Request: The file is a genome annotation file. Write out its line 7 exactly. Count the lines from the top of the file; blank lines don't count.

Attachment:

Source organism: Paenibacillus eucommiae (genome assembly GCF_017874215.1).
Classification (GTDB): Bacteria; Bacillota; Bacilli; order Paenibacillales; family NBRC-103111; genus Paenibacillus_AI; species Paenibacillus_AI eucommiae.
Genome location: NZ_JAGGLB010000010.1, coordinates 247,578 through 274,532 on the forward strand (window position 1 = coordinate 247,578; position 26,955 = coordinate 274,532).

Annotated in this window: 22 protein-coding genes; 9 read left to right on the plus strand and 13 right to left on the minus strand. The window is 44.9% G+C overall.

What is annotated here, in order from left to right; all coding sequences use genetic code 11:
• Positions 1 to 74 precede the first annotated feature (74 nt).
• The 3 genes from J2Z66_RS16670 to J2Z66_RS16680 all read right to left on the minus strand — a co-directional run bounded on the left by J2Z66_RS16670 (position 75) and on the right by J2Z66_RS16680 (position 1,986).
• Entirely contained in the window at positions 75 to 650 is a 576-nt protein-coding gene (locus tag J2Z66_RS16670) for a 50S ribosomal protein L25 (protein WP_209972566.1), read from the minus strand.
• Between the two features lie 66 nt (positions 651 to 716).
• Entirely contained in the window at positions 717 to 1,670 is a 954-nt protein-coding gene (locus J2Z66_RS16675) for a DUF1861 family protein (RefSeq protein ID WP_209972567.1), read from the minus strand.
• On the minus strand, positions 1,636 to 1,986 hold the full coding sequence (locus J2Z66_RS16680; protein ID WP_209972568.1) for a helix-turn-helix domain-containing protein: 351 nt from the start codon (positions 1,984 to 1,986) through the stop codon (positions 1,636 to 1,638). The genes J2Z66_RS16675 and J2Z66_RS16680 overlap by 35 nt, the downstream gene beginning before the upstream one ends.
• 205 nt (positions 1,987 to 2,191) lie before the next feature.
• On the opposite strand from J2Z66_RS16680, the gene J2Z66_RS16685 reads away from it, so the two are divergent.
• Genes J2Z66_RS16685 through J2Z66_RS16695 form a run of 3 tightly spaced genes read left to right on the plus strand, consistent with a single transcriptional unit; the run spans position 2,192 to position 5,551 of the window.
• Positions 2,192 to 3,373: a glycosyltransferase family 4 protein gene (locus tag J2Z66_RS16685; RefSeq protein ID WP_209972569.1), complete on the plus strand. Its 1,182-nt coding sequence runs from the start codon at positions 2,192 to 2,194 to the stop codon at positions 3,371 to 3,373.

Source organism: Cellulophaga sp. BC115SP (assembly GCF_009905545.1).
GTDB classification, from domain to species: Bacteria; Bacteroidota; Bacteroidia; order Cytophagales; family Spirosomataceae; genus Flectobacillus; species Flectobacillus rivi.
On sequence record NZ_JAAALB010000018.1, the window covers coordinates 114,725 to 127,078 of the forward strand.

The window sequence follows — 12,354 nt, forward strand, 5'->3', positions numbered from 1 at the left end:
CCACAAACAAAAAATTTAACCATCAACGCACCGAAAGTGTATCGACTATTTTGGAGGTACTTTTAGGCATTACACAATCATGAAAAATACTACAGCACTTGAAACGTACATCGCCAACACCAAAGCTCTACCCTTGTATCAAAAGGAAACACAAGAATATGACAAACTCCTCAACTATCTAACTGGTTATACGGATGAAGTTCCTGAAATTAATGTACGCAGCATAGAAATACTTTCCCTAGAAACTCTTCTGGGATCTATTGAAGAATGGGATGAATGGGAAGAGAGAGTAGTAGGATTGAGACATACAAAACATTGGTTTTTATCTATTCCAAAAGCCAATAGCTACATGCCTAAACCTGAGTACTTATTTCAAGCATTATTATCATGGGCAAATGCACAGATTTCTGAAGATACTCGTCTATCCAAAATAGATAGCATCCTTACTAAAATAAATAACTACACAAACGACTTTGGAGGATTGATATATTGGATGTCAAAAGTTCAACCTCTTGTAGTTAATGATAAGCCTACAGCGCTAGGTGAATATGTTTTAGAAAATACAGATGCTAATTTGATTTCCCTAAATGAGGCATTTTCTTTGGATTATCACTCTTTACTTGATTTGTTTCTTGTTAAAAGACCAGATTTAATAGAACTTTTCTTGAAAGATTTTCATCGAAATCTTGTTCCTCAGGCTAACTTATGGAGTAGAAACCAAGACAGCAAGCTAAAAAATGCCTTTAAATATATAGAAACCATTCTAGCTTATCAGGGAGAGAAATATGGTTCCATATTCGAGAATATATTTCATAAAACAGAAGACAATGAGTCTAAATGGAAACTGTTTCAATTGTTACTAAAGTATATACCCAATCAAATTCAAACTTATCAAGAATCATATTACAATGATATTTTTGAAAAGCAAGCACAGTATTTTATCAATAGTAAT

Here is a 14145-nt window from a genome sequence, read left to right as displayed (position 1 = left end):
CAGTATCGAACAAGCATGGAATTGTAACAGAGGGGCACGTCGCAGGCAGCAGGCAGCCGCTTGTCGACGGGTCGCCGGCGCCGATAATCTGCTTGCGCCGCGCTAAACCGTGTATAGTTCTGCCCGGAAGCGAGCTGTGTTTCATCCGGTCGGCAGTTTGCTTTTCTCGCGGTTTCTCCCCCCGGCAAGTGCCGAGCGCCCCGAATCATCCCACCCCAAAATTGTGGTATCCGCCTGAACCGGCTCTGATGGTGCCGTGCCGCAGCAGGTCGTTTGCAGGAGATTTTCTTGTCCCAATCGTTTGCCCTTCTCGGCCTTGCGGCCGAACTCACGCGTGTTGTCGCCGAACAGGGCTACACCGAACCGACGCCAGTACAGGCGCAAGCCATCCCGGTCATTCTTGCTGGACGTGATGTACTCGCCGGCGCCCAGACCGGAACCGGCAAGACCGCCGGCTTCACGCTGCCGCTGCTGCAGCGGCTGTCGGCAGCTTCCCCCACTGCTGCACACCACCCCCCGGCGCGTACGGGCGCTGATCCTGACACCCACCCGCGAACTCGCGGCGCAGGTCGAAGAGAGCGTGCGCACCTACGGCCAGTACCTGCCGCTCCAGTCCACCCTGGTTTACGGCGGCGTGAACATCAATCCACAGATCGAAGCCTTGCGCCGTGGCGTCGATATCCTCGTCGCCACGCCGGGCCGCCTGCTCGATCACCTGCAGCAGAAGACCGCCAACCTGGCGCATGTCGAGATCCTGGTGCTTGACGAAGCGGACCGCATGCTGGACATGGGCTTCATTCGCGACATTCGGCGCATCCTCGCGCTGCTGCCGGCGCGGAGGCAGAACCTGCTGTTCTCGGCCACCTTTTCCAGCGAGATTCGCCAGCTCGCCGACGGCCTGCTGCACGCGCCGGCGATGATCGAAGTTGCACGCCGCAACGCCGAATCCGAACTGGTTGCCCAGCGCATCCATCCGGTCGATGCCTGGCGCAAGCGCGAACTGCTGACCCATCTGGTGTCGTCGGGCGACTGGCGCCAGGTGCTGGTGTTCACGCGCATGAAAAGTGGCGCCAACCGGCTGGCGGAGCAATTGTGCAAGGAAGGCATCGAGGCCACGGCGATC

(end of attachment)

• The 3 genes from J2Z66_RS16670 to J2Z66_RS16680 all read right to left on the minus strand — a co-directional run bounded on the left by J2Z66_RS16670 (position 75) and on the right by J2Z66_RS16680 (position 1,986).